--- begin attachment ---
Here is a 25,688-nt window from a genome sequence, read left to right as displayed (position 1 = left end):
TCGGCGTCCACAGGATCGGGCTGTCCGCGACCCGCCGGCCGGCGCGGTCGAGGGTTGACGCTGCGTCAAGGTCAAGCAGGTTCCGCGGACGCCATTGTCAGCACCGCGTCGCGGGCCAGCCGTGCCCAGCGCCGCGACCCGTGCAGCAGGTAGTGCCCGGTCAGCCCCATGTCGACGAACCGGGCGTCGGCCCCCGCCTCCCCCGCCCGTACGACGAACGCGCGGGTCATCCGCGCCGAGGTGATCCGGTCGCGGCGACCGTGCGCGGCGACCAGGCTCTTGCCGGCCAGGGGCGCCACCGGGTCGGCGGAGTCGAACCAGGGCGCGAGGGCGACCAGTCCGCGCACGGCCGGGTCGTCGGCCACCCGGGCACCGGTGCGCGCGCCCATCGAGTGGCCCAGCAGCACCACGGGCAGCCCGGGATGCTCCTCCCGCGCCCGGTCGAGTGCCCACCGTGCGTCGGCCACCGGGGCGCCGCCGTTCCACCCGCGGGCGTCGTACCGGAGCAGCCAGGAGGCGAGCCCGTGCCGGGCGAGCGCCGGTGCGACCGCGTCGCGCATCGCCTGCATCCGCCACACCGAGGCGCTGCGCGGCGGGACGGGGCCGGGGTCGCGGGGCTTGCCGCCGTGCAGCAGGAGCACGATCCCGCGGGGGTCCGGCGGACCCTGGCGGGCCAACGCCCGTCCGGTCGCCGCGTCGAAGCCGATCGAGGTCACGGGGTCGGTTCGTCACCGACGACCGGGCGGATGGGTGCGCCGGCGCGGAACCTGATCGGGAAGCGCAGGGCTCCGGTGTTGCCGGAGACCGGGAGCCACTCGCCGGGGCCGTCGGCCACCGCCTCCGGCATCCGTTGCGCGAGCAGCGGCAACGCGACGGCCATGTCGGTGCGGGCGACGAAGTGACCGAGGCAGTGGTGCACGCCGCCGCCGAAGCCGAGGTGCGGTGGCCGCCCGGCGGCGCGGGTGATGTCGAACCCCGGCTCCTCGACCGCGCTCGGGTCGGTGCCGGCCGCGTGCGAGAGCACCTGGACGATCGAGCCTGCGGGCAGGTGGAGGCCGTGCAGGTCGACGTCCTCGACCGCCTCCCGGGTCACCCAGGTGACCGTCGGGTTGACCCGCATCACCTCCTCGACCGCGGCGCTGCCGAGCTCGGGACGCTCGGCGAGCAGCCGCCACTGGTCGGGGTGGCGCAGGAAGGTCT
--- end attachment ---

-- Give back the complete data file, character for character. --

Here is a 25,688-nt window from a genome sequence, read left to right as displayed (position 1 = left end):
TCGGCGTCCACAGGATCGGGCTGTCCGCGACCCGCCGGCCGGCGCGGTCGAGGGTTGACGCTGCGTCAAGGTCAAGCAGGTTCCGCGGACGCCATTGTCAGCACCGCGTCGCGGGCCAGCCGTGCCCAGCGCCGCGACCCGTGCAGCAGGTAGTGCCCGGTCAGCCCCATGTCGACGAACCGGGCGTCGGCCCCCGCCTCCCCCGCCCGTACGACGAACGCGCGGGTCATCCGCGCCGAGGTGATCCGGTCGCGGCGACCGTGCGCGGCGACCAGGCTCTTGCCGGCCAGGGGCGCCACCGGGTCGGCGGAGTCGAACCAGGGCGCGAGGGCGACCAGTCCGCGCACGGCCGGGTCGTCGGCCACCCGGGCACCGGTGCGCGCGCCCATCGAGTGGCCCAGCAGCACCACGGGCAGCCCGGGATGCTCCTCCCGCGCCCGGTCGAGTGCCCACCGTGCGTCGGCCACCGGGGCGCCGCCGTTCCACCCGCGGGCGTCGTACCGGAGCAGCCAGGAGGCGAGCCCGTGCCGGGCGAGCGCCGGTGCGACCGCGTCGCGCATCGCCTGCATCCGCCACACCGAGGCGCTGCGCGGCGGGACGGGGCCGGGGTCGCGGGGCTTGCCGCCGTGCAGCAGGAGCACGATCCCGCGGGGGTCCGGCGGACCCTGGCGGGCCAACGCCCGTCCGGTCGCCGCGTCGAAGCCGATCGAGGTCACGGGGTCGGTTCGTCACCGACGACCGGGCGGATGGGTGCGCCGGCGCGGAACCTGATCGGGAAGCGCAGGGCTCCGGTGTTGCCGGAGACCGGGAGCCACTCGCCGGGGCCGTCGGCCACCGCCTCCGGCATCCGTTGCGCGAGCAGCGGCAACGCGACGGCCATGTCGGTGCGGGCGACGAAGTGACCGAGGCAGTGGTGCACGCCGCCGCCGAAGCCGAGGTGCGGTGGCCGCCCGGCGGCGCGGGTGATGTCGAACCCCGGCTCCTCGACCGCGCTCGGGTCGGTGCCGGCCGCGTGCGAGAGCACCTGGACGATCGAGCCTGCGGGCAGGTGGAGGCCGTGCAGGTCGACGTCCTCGACCGCCTCCCGGGTCACCCAGGTGACCGTCGGGTTGACCCGCATCACCTCCTCGACCGCGGCGCTGCCGAGCTCGGGACGCTCGGCGAGCAGCCGCCACTGGTCGGGGTGGCGCAGGAAGGTCT